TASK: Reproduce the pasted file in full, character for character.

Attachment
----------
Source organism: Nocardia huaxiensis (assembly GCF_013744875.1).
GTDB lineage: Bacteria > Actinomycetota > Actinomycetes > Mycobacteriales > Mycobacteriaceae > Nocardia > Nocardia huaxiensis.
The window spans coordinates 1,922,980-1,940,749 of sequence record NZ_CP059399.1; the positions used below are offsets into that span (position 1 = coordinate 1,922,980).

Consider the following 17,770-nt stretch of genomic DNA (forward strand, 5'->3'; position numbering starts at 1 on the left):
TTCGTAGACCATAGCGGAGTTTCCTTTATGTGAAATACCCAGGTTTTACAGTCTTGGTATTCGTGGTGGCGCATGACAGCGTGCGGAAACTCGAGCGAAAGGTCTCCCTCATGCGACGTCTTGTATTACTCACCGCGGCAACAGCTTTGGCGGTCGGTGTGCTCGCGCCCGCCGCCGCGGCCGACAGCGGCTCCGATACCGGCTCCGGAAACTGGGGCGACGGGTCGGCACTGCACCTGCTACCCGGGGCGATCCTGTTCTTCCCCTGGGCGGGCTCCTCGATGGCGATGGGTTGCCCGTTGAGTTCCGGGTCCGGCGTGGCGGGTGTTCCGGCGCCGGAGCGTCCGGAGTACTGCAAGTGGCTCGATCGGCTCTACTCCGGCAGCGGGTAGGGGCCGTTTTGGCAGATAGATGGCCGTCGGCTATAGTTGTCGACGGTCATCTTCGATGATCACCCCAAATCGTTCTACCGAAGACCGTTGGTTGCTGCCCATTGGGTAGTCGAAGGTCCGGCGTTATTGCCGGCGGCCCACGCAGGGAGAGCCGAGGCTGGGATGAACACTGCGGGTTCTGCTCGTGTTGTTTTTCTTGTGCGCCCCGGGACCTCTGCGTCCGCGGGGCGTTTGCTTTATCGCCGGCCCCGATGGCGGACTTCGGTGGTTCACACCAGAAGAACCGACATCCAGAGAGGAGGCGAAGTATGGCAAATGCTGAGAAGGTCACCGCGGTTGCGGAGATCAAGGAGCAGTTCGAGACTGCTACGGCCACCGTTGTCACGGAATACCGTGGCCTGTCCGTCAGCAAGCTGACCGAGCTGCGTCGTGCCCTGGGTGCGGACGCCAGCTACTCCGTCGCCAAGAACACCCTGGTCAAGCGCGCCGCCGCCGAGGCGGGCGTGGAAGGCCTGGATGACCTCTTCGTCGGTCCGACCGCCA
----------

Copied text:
Source organism: Nocardia huaxiensis (assembly GCF_013744875.1).
GTDB lineage: Bacteria > Actinomycetota > Actinomycetes > Mycobacteriales > Mycobacteriaceae > Nocardia > Nocardia huaxiensis.
The window spans coordinates 1,922,980-1,940,749 of sequence record NZ_CP059399.1; the positions used below are offsets into that span (position 1 = coordinate 1,922,980).

Consider the following 17,770-nt stretch of genomic DNA (forward strand, 5'->3'; position numbering starts at 1 on the left):
TTCGTAGACCATAGCGGAGTTTCCTTTATGTGAAATACCCAGGTTTTACAGTCTTGGTATTCGTGGTGGCGCATGACAGCGTGCGGAAACTCGAGCGAAAGGTCTCCCTCATGCGACGTCTTGTATTACTCACCGCGGCAACAGCTTTGGCGGTCGGTGTGCTCGCGCCCGCCGCCGCGGCCGACAGCGGCTCCGATACCGGCTCCGGAAACTGGGGCGACGGGTCGGCACTGCACCTGCTACCCGGGGCGATCCTGTTCTTCCCCTGGGCGGGCTCCTCGATGGCGATGGGTTGCCCGTTGAGTTCCGGGTCCGGCGTGGCGGGTGTTCCGGCGCCGGAGCGTCCGGAGTACTGCAAGTGGCTCGATCGGCTCTACTCCGGCAGCGGGTAGGGGCCGTTTTGGCAGATAGATGGCCGTCGGCTATAGTTGTCGACGGTCATCTTCGATGATCACCCCAAATCGTTCTACCGAAGACCGTTGGTTGCTGCCCATTGGGTAGTCGAAGGTCCGGCGTTATTGCCGGCGGCCCACGCAGGGAGAGCCGAGGCTGGGATGAACACTGCGGGTTCTGCTCGTGTTGTTTTTCTTGTGCGCCCCGGGACCTCTGCGTCCGCGGGGCGTTTGCTTTATCGCCGGCCCCGATGGCGGACTTCGGTGGTTCACACCAGAAGAACCGACATCCAGAGAGGAGGCGAAGTATGGCAAATGCTGAGAAGGTCACCGCGGTTGCGGAGATCAAGGAGCAGTTCGAGACTGCTACGGCCACCGTTGTCACGGAATACCGTGGCCTGTCCGTCAGCAAGCTGACCGAGCTGCGTCGTGCCCTGGGTGCGGACGCCAGCTACTCCGTCGCCAAGAACACCCTGGTCAAGCGCGCCGCCGCCGAGGCGGGCGTGGAAGGCCTGGATGACCTCTTCGTCGGTCCGACCGCCA